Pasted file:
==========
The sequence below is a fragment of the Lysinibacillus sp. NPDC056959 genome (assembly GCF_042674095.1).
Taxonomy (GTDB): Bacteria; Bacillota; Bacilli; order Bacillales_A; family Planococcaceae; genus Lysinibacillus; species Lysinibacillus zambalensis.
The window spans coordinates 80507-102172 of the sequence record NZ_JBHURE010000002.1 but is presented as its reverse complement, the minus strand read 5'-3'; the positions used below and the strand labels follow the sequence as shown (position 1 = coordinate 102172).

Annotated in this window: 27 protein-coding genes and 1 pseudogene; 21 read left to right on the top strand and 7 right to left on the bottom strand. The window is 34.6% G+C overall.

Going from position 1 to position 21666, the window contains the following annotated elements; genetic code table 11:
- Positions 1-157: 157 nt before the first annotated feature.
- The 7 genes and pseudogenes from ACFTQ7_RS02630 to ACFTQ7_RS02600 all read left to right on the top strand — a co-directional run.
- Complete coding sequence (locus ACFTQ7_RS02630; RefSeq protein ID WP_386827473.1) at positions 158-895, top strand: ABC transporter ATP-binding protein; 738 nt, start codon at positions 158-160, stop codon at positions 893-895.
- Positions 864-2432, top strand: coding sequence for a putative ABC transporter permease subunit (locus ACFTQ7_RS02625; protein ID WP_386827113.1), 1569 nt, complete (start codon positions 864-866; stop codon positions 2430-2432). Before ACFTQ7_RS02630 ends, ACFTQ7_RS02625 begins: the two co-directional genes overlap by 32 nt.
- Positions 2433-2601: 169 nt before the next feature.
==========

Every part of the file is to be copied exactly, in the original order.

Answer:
The sequence below is a fragment of the Lysinibacillus sp. NPDC056959 genome (assembly GCF_042674095.1).
Taxonomy (GTDB): Bacteria; Bacillota; Bacilli; order Bacillales_A; family Planococcaceae; genus Lysinibacillus; species Lysinibacillus zambalensis.
The window spans coordinates 80507-102172 of the sequence record NZ_JBHURE010000002.1 but is presented as its reverse complement, the minus strand read 5'-3'; the positions used below and the strand labels follow the sequence as shown (position 1 = coordinate 102172).

Annotated in this window: 27 protein-coding genes and 1 pseudogene; 21 read left to right on the top strand and 7 right to left on the bottom strand. The window is 34.6% G+C overall.

Going from position 1 to position 21666, the window contains the following annotated elements; genetic code table 11:
- Positions 1-157: 157 nt before the first annotated feature.
- The 7 genes and pseudogenes from ACFTQ7_RS02630 to ACFTQ7_RS02600 all read left to right on the top strand — a co-directional run.
- Complete coding sequence (locus ACFTQ7_RS02630; RefSeq protein ID WP_386827473.1) at positions 158-895, top strand: ABC transporter ATP-binding protein; 738 nt, start codon at positions 158-160, stop codon at positions 893-895.
- Positions 864-2432, top strand: coding sequence for a putative ABC transporter permease subunit (locus ACFTQ7_RS02625; protein ID WP_386827113.1), 1569 nt, complete (start codon positions 864-866; stop codon positions 2430-2432). Before ACFTQ7_RS02630 ends, ACFTQ7_RS02625 begins: the two co-directional genes overlap by 32 nt.
- Positions 2433-2601: 169 nt before the next feature.